Church in bid for land rights
In a bid to simplify redevelopment of parish properties, Catholics in Wodonga, Victoria, are seeking freehold title over crown land reserved 150 years ago for St Augustine's Church but which has never been formally transferred to the Church.
The Border Mail reports that Wodonga parish priest, Msgr Frank Marriott and Sandhurst Bishop Joseph Grech have taken steps to secure ownership through a legal process.
This is being done under provisions of the State Aid to Religion Abolition Act 1871 and through the Sandhurst diocesan trust that holds church lands.
Apart from legal costs, the church does not expect to have to pay for the site, the Mail believes.
Colonial administrators in Australia generally reserved land in new townships for the Catholic, Anglican, Presbyterian and some other churches.
"The Crown was very generous to all churches and public institutions," Msgr Marriott said yesterday.
In contrast, the church has had to pay for land it bought from the Albury-Wodonga Corporation at Baranduda.
A small Catholic church was built in 1860 and the colonial government went on to reserve the 8100sqm site permanently in 1869.
The present St Augustine's is believed to have been built about 1876 and enlarged in 1902 and was joined by a Sisters of Mercy convent and a school.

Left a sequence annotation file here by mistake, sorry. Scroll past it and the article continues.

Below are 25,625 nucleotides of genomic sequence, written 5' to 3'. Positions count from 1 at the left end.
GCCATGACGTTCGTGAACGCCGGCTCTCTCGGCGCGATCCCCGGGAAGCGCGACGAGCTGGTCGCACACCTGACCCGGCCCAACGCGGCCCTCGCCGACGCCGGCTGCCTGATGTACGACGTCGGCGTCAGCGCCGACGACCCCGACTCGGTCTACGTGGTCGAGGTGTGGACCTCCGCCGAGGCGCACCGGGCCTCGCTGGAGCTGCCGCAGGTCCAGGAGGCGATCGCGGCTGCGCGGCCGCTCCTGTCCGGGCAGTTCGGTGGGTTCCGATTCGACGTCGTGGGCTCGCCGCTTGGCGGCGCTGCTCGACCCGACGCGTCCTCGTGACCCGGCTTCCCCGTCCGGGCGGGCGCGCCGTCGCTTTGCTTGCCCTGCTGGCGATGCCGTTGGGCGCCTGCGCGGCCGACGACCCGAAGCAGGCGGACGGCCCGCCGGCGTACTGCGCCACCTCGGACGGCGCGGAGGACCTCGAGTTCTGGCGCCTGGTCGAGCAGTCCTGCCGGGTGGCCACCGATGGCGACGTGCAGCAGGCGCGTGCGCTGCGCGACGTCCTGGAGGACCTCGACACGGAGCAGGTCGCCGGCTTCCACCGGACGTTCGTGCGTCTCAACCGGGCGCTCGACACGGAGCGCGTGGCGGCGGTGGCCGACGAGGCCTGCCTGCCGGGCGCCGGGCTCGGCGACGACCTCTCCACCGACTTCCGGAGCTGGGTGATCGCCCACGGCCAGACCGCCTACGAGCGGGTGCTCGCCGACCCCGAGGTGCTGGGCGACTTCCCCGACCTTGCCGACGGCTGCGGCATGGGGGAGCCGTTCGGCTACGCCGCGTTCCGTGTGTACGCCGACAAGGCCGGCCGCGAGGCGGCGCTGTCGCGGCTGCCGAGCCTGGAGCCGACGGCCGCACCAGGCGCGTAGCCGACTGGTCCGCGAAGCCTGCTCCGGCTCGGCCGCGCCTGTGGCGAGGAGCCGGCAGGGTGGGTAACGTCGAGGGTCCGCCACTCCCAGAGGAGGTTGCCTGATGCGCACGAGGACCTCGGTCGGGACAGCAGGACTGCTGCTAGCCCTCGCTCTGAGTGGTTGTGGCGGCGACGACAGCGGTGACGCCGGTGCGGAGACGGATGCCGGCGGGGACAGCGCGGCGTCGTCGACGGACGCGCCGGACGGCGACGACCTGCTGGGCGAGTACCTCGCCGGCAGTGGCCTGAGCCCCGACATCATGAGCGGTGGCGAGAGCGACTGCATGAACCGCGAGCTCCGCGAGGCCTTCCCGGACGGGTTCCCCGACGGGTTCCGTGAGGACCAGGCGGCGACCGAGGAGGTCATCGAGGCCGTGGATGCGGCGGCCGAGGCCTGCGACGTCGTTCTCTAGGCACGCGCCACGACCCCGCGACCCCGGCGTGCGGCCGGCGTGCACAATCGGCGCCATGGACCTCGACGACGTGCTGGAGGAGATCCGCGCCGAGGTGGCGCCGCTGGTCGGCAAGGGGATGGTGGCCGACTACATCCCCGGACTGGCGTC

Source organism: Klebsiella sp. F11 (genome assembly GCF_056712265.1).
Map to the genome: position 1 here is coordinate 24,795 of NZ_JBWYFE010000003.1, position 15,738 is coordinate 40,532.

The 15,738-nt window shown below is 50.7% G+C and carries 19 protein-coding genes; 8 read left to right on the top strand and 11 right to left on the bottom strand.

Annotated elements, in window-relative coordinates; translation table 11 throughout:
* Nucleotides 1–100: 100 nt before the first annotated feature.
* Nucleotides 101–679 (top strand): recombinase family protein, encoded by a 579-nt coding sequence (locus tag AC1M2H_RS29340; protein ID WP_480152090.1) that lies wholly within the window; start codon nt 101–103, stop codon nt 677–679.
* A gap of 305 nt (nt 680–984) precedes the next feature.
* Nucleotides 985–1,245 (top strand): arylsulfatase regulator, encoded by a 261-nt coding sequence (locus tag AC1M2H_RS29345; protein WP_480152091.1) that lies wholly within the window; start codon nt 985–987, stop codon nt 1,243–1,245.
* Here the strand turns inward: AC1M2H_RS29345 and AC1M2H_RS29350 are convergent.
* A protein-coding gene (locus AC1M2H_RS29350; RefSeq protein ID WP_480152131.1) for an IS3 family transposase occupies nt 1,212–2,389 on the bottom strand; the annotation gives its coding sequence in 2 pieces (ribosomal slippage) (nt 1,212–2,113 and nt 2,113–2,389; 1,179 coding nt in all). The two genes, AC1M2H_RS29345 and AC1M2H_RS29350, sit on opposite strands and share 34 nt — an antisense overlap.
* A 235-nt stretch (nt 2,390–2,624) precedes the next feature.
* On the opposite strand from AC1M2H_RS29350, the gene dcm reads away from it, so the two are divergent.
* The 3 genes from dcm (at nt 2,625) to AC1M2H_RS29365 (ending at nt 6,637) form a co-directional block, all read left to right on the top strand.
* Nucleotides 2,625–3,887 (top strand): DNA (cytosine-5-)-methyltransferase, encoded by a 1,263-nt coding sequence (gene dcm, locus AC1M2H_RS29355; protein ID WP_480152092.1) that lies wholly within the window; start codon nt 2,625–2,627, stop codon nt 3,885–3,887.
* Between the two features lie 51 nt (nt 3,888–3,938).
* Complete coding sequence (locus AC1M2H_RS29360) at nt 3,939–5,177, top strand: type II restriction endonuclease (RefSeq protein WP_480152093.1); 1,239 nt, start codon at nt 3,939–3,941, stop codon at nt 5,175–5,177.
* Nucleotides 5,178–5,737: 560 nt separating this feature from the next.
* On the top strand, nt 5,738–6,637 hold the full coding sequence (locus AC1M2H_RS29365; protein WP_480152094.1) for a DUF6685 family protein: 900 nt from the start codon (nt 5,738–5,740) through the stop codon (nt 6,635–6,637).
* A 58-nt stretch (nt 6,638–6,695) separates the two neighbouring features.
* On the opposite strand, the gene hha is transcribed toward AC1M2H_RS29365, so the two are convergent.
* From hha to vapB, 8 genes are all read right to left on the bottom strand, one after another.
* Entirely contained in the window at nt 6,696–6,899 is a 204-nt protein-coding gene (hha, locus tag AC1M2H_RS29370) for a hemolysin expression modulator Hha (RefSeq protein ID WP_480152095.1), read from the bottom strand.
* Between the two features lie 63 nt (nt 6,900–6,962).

Msgr Marriott said although the church owned the freehold of the former presbytery site in Church St, the Crown still owned the balance.
"The church block and school, including the former convent, are all on Crown land and we feel it would better to be held in church ownership," he said.
St Augustine's Church is used for weddings, funerals and the weekly school mass although it no longer has Sunday Mass.
It is part of a group of churches under Msgr Marriott that include Sacred Heart church and others at Bethanga, Tangambalanga, Dederang and Mt Beauty.
The school is one of eight in the Upper Murray cluster of Catholic schools and has been revamped and extended several times in recent years.
Msgr Marriott said the school would continue on the site and any further redevelopment would be easier if the site was owned by the church.
He said the school's future depended on how Wodonga council redeveloped railway land when the line was removed from the city.
Church's bid for own land (Border Mail, 23/9/06)
LINKS (not necessarily endorsed by Church Resources)
State Aid to Religion Abolition Act 1871 (Victorian Consolidated Legislation, Australasian Legal Information Institute (AUSTLII)
26 Sep 2006